How to Get a Driving License in Canada

by Toni Owen

Canada's 10 provinces and three territories have their own requirements for driver licenses. Applications depend on the type of license one needs. Many provinces use the graduated driver licensing program for new drivers, and some vary the age requirements for commercial license holders. While some exchange valid licenses from other provinces or out of the country, others require written and road tests. Drivers with valid out-of-province or out-of-country licenses must get a local license, usually within 90 days. To do so, they must provide valid proof of residency. The department of transportation of provincial registry office can tell you the documents you will need.

The Process

Check for age requirements. New drivers can be as young as 14 for learner's permits in some cases. Most provinces require drivers to be 16 for a standard license. Find out if your province uses the two-step graduated driver licensing program. New drivers must pass two levels to obtain a full license, a process that can take 20 months. There are three tests--a written and two road tests--to pass both levels. Each level regulates the time the driver can be on the road and number of passengers that can be in their car. New drivers in the GDL program can reduce the qualifying period by passing an approved driver-education class.

Check age requirements for commercial drivers. In most of Canada, you must be 18 to get a license. Those who drive trucks or buses in their jobs, or who carry passengers, are required to take written and road tests in most cases.

Check if your license is from a country with reciprocal agreements with Canada. If so, and you have two years' experience behind the wheel, you may not have to take a driving test. A written test to ensure you know local road regulations is usually required. Arrange test appointments and fees through a provincial government office, online or with the professional examiner.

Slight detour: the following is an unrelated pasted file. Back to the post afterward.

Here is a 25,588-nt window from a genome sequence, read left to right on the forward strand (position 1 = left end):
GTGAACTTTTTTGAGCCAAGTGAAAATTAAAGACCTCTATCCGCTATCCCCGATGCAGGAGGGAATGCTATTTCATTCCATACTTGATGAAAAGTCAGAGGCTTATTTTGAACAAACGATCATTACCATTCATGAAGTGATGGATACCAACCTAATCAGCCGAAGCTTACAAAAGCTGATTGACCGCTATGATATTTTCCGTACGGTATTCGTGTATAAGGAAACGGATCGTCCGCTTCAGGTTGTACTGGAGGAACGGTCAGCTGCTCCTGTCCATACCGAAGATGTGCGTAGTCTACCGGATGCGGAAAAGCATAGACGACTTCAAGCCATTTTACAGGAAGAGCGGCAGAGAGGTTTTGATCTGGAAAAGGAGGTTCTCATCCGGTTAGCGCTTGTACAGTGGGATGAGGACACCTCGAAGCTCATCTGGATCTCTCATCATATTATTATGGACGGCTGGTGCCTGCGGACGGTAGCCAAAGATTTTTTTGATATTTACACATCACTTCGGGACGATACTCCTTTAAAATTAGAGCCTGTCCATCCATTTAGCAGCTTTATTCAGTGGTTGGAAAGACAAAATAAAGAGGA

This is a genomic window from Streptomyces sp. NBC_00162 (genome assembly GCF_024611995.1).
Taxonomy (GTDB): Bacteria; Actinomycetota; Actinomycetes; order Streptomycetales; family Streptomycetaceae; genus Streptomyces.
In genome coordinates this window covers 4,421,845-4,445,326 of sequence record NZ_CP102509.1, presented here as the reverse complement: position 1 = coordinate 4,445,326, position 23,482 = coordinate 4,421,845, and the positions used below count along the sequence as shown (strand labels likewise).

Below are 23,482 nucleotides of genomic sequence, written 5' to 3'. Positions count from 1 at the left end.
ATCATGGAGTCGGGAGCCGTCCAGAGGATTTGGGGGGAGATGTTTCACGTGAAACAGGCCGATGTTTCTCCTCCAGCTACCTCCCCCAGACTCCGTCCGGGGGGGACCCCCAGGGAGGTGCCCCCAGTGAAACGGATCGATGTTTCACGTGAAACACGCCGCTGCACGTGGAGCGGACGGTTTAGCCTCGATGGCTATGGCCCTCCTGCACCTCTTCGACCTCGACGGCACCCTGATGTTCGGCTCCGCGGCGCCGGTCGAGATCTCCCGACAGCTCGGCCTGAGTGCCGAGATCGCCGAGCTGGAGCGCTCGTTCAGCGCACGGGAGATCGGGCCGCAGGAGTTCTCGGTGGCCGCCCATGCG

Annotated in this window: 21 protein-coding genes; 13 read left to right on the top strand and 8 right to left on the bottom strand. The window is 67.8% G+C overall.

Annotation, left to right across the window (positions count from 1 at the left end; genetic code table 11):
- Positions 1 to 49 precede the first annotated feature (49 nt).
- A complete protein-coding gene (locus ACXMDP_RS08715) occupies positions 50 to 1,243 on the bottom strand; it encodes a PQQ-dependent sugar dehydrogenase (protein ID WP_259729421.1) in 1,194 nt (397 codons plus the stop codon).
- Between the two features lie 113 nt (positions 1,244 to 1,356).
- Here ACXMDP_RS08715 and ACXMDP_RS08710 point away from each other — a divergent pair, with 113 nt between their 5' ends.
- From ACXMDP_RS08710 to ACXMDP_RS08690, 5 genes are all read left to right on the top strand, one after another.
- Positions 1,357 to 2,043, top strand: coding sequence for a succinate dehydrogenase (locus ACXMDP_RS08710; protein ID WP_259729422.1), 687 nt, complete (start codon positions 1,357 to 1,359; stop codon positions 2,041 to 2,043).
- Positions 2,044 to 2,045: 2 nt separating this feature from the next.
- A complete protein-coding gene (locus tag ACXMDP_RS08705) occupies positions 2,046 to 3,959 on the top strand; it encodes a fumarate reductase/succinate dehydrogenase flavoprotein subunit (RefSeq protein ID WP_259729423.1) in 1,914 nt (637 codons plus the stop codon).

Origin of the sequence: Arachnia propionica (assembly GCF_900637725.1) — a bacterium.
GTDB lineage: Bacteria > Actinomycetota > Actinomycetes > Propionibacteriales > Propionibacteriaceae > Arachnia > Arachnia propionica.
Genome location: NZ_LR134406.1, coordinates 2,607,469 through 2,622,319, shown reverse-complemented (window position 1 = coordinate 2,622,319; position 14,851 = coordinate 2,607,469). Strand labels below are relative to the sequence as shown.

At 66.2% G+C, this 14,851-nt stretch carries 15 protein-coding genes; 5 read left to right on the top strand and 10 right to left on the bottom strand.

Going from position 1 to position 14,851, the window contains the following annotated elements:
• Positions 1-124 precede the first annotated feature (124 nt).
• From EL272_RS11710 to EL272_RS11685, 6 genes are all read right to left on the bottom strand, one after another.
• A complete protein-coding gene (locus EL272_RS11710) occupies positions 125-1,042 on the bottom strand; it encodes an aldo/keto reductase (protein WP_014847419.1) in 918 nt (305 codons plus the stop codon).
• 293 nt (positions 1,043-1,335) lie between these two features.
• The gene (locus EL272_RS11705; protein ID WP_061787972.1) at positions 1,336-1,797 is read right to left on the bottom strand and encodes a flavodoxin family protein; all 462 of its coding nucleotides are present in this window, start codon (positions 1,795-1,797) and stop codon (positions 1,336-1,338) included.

Establish which class of license you need. Provinces and territories have multiple levels of licenses. Alberta, for instance, has seven. Requirements such as age vary. Bus and truck drivers must be 18 in Alberta, for example, while passenger car drivers can apply at 16. Check with the department of transportation or the registry office in your province or territory for details. An average driver's license in Canada is good for six years.

Tip

  • check Some Canadian provinces, such as Ontario, may require a confirmation letter for driver's licenses from the department of motor vehicles in some states. Checking before you leave your state, and obtaining such a letter in person, is a wise precaution.

Warning

  • close Your current license must be valid to be accepted by Canadian provinces.

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About the Author

This article was written by the It Still Runs team, copy edited and fact checked through a multi-point auditing system, in efforts to ensure our readers only receive the best information. To submit your questions or ideas, or to simply learn more about It Still Runs, contact us.

Photo Credits

  • photo_camera TS Owen photo